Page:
Understanding the relationships between design parameters, operational speeds and pedestrian safety at roundabouts

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University of New Brunswick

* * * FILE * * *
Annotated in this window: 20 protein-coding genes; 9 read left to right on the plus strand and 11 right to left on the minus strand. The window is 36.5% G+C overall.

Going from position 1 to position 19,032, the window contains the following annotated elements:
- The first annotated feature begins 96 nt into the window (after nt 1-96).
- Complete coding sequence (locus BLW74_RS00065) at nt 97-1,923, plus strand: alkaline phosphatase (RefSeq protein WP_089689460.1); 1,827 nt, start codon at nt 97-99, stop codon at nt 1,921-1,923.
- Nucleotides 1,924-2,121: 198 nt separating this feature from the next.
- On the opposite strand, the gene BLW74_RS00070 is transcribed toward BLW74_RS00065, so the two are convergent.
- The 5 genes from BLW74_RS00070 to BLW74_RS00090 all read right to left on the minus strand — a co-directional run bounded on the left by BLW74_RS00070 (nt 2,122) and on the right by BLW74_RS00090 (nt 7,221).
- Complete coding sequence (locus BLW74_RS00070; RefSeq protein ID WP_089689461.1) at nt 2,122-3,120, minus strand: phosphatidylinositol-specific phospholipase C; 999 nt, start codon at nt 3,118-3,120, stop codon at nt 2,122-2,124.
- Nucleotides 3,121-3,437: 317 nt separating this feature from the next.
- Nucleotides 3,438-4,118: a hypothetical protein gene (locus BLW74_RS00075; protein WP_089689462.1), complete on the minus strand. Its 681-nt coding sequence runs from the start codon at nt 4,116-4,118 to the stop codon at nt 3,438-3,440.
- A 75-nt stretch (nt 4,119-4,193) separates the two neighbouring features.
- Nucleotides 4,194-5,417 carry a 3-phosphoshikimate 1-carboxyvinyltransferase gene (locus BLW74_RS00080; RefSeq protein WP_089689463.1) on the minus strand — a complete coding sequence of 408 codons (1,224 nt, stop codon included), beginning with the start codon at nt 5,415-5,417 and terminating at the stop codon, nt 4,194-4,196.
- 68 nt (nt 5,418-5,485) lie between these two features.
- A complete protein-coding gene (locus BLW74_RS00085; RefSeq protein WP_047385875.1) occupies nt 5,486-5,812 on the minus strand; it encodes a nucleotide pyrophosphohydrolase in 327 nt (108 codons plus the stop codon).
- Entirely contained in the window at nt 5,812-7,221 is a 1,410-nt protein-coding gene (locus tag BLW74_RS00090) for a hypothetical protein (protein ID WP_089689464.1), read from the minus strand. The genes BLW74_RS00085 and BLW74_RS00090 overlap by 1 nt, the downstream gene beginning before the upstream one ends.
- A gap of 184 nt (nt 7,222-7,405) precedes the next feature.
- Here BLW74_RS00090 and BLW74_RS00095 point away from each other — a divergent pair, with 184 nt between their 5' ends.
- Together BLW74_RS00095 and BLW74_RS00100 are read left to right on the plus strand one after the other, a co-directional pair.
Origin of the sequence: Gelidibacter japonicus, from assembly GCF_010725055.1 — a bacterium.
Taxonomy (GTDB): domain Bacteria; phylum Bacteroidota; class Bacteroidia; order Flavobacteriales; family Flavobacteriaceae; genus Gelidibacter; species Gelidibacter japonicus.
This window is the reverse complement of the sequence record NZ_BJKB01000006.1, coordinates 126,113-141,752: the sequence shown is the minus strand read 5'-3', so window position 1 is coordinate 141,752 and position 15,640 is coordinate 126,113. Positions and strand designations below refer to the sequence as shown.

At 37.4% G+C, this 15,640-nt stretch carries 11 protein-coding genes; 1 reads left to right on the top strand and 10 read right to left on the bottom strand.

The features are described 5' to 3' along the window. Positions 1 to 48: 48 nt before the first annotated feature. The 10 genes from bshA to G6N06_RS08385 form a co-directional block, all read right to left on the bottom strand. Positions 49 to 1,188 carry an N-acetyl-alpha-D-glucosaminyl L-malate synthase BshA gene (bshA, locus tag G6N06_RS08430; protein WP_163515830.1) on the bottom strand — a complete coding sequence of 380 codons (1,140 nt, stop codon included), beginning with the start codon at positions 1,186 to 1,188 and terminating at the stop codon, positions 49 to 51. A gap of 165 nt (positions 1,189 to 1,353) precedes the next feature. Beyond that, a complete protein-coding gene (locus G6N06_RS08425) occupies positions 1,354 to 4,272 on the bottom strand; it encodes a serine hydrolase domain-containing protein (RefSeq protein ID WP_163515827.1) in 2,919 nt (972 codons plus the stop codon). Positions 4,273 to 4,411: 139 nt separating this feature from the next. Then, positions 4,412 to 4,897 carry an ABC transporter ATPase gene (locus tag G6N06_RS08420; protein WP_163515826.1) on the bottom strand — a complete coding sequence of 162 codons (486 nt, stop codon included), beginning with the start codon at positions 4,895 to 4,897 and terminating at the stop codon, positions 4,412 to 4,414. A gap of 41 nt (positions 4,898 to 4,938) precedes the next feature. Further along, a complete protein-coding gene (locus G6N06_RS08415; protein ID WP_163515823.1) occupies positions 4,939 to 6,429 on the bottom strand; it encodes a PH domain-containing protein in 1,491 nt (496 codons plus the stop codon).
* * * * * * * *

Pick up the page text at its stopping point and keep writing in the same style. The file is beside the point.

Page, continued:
This study explored relationships between roundabout design parameters, observed operating speeds, and motorist yield compliance to pedestrians. The research involved observation of operations at four roundabouts within the City of Fredericton, New Brunswick. All facilities had Rectangular Rapid Flashing Beacons (RRFB) installed at the marked crossings. A three-pronged study approach was employed that included determination of vehicle speed profiles, driver yielding and pedestrian behaviour, and a survey of pedestrian attitudes toward safety. The 85th percentile speeds observed for motorists at the marked crosswalk are marginally lower than the theoretical fastest path speeds at the roundabout exit. Another conclusion developed was the sightlines provided to motorists as they exit the roundabout are a key factor in the yielding rate. Yield rates were the lowest on the exit leg of high-speed roundabouts. The usage rate of RRFB’s was found to be higher at high-speed roundabouts.